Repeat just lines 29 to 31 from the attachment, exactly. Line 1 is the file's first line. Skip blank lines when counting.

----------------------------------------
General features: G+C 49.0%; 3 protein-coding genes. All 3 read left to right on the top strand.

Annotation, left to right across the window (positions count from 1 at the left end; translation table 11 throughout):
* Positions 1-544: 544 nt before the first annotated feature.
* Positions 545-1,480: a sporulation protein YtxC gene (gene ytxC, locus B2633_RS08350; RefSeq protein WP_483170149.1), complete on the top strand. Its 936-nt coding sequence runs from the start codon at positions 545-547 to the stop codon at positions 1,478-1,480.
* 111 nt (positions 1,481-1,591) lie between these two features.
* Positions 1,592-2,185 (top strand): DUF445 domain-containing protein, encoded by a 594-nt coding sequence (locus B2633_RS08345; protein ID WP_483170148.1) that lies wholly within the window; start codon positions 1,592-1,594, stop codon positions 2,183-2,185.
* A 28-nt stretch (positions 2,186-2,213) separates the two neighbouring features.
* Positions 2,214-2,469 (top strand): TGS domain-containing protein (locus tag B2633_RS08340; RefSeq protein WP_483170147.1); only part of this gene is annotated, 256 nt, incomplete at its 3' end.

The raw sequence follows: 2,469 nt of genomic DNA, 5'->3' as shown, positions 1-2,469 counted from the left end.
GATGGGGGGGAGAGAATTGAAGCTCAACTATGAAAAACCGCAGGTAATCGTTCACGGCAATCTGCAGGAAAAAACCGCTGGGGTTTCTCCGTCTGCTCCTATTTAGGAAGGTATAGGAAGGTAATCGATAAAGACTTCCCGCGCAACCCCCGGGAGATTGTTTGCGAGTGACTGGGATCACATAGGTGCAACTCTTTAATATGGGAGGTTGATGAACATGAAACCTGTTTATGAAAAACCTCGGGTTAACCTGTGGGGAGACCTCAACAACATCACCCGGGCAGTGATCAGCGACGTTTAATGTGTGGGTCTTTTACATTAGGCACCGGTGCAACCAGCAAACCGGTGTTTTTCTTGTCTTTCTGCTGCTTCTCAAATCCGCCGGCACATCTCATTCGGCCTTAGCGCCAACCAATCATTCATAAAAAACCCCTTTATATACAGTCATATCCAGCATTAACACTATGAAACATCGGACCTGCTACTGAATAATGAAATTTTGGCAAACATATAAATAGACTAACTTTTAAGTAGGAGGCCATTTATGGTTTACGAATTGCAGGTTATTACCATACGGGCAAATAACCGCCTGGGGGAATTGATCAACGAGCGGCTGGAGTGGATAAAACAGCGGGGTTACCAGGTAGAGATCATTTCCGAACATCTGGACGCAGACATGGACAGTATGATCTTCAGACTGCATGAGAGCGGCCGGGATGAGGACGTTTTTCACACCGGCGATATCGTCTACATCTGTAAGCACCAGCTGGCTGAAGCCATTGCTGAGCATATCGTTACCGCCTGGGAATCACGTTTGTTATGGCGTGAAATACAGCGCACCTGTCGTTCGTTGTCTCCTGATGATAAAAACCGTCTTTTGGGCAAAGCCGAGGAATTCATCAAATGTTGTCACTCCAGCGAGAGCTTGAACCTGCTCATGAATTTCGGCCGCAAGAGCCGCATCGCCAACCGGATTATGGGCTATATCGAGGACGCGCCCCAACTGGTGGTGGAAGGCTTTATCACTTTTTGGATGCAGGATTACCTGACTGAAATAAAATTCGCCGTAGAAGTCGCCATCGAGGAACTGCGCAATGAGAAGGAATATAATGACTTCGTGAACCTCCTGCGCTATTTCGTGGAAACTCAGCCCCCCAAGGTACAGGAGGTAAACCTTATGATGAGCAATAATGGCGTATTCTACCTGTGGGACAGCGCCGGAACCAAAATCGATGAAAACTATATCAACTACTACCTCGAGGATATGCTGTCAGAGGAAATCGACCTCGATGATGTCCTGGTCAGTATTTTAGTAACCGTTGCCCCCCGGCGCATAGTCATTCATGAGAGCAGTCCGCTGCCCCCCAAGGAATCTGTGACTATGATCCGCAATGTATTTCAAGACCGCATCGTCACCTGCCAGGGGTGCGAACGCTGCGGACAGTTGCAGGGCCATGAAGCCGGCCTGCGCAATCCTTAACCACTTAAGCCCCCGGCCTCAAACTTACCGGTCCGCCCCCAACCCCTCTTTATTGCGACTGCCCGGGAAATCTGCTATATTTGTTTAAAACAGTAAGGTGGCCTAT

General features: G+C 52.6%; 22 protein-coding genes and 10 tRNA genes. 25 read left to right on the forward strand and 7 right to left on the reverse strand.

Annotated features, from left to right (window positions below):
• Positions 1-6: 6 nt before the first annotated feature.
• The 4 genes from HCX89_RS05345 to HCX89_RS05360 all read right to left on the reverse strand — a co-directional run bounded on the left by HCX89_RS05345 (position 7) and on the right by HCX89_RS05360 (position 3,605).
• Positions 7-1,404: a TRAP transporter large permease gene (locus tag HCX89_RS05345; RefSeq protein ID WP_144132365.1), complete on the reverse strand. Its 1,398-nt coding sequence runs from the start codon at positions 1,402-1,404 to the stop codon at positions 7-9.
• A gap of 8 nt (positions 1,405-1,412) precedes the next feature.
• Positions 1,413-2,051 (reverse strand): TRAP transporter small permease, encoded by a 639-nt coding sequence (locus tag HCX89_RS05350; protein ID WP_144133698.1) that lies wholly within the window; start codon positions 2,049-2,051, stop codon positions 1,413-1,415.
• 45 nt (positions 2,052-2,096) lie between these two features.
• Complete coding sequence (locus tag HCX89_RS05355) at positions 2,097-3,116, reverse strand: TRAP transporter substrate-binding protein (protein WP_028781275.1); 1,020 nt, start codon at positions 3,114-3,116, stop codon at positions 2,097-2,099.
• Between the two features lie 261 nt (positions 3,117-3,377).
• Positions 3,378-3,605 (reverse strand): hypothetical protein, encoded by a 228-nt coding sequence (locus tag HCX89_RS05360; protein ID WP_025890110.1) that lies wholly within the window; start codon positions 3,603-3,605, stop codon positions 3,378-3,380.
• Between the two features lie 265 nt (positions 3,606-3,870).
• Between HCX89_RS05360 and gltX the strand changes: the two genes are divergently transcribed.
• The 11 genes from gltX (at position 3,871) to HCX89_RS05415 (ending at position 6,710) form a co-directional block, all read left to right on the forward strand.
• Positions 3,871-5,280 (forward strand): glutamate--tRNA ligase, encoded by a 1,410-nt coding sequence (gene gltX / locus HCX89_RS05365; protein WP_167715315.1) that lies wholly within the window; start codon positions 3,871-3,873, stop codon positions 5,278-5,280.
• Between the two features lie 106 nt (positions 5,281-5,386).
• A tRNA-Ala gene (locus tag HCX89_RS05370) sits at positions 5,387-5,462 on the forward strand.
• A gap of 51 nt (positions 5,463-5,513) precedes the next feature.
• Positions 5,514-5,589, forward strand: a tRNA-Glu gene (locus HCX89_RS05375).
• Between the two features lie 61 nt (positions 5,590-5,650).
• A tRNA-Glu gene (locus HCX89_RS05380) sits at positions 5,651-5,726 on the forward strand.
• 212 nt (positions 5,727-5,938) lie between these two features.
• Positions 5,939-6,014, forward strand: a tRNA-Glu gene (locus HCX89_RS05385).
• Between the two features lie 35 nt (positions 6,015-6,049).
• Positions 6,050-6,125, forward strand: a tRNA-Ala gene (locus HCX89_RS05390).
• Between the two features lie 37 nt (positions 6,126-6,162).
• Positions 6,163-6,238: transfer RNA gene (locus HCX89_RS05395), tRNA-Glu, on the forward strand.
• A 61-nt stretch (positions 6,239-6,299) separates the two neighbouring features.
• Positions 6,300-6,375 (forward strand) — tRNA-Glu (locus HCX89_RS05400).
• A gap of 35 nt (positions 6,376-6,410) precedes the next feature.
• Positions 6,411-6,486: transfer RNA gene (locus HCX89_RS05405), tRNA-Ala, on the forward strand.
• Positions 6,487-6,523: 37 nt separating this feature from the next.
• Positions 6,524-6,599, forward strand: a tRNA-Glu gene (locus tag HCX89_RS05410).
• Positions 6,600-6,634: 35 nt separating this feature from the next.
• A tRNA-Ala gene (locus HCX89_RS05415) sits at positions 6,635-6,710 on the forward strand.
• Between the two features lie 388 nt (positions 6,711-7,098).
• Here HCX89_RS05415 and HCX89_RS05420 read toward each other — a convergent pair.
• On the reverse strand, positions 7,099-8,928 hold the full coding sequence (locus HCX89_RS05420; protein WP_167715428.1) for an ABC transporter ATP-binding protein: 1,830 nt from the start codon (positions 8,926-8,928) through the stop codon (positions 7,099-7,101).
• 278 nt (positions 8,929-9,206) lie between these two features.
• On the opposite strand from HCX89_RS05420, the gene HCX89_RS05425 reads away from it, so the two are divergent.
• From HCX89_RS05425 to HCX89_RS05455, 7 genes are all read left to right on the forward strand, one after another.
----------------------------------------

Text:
• Positions 5,514-5,589, forward strand: a tRNA-Glu gene (locus HCX89_RS05375).
• Between the two features lie 61 nt (positions 5,590-5,650).
• A tRNA-Glu gene (locus HCX89_RS05380) sits at positions 5,651-5,726 on the forward strand.